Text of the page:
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"Intelligent and thoughtful book…"
I enjoyed this book very much and it has made me want to know more about the real-life individuals who appear in it.
Slavery is a fascinating theme, and very topical at the moment with the success of 12 Years a Slave. This novel is particularly interesting because of the twin narratives of Handful and Sarah and the light this throws on both sides of the question.
Novels where the narrator changes from chapter to chapter don't always work for me, but in this case both characters are so engaging that their stories hold the reader's interest throughout.
Some of the scenes of punishment are very hard to read .. the book is much grittier in that respect than The Last Runaway, for example. And a lot more hard-hitting than The Secret Life of Bees. I enjoyed TSLOB but this is a much better book which will stay with me for a long time. Will be recommending it strongly to friends.Read moreLess
"Sad, interesting, informative, very readable…"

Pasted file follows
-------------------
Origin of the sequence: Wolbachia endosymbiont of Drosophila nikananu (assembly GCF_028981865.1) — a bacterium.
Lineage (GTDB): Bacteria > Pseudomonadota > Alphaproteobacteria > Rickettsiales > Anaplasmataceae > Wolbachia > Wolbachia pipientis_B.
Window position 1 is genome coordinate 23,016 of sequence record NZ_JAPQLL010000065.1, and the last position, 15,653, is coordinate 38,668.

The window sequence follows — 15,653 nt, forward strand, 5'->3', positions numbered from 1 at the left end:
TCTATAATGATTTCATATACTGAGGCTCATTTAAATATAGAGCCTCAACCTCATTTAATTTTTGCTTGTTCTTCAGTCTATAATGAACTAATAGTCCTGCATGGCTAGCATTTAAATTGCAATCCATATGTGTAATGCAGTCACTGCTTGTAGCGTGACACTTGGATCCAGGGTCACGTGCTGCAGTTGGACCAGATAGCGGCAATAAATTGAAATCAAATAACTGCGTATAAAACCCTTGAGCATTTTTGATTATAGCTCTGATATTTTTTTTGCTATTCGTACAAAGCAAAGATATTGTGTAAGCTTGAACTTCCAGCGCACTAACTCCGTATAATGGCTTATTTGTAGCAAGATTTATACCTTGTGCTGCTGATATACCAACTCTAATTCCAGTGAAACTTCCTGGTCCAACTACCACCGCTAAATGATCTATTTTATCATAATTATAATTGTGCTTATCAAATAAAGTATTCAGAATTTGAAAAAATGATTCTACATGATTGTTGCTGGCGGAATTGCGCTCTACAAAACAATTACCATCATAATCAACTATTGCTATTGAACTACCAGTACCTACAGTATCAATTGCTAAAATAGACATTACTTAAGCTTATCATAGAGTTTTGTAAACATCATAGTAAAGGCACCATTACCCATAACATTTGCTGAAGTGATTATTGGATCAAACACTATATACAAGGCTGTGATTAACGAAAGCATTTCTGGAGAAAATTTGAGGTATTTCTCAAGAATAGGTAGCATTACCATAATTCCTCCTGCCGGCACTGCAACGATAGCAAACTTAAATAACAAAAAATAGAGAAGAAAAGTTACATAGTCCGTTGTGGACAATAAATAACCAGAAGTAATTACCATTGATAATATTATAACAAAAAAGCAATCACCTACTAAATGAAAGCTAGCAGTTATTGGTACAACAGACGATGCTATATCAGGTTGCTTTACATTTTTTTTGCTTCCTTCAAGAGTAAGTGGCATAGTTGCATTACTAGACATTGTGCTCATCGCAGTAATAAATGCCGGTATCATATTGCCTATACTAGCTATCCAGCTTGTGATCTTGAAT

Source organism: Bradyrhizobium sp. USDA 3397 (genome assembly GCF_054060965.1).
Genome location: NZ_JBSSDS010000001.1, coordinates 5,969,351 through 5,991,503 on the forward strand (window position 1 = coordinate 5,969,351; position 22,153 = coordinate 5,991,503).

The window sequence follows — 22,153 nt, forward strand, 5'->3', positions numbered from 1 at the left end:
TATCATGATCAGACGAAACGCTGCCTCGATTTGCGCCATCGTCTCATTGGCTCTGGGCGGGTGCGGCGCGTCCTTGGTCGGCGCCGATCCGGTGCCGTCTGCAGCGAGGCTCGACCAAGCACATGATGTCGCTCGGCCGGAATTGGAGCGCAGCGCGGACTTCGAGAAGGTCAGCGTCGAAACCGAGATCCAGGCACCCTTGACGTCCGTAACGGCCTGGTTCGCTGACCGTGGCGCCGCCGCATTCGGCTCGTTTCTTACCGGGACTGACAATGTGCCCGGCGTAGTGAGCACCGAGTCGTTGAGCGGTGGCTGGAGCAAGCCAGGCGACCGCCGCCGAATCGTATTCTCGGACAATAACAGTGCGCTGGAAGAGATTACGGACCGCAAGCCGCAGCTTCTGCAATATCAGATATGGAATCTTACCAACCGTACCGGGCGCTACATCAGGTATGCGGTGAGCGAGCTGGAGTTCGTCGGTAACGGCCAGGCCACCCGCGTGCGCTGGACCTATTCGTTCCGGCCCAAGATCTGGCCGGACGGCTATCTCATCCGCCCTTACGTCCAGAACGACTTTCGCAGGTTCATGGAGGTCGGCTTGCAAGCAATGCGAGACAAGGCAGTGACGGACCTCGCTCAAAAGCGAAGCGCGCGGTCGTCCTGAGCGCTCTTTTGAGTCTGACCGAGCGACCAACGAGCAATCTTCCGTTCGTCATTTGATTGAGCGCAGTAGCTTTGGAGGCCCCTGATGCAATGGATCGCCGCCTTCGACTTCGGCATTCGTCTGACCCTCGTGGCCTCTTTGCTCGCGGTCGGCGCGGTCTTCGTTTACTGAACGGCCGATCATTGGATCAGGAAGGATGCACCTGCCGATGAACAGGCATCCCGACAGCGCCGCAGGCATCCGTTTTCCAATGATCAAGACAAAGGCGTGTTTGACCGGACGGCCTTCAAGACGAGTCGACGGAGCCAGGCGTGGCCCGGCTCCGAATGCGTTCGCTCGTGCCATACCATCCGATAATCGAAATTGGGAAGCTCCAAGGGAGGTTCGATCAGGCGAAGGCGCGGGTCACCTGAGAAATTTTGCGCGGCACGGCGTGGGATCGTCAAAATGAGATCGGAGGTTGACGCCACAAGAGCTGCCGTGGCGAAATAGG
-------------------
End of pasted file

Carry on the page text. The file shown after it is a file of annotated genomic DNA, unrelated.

I enjoyed this book, although it was hard to read at times, especially when you find out at the end that it was based on a true story, very interesting.Read moreLess
"Moving and informative..a great read.…"
I enjoyed this book much more than The Secret Life of Bees. I too didn't realise the book was based on real people until the end and wish I had know that at the start.
The charachters are interesting and I missed them when I finished the book-always a good sign! The historical aspect is really interesting and horrifying at the same time. Makes you wonder how this all could have been allowed to happen. I would thoroughly recommend this book and have already passed it on to a friend.Read moreLess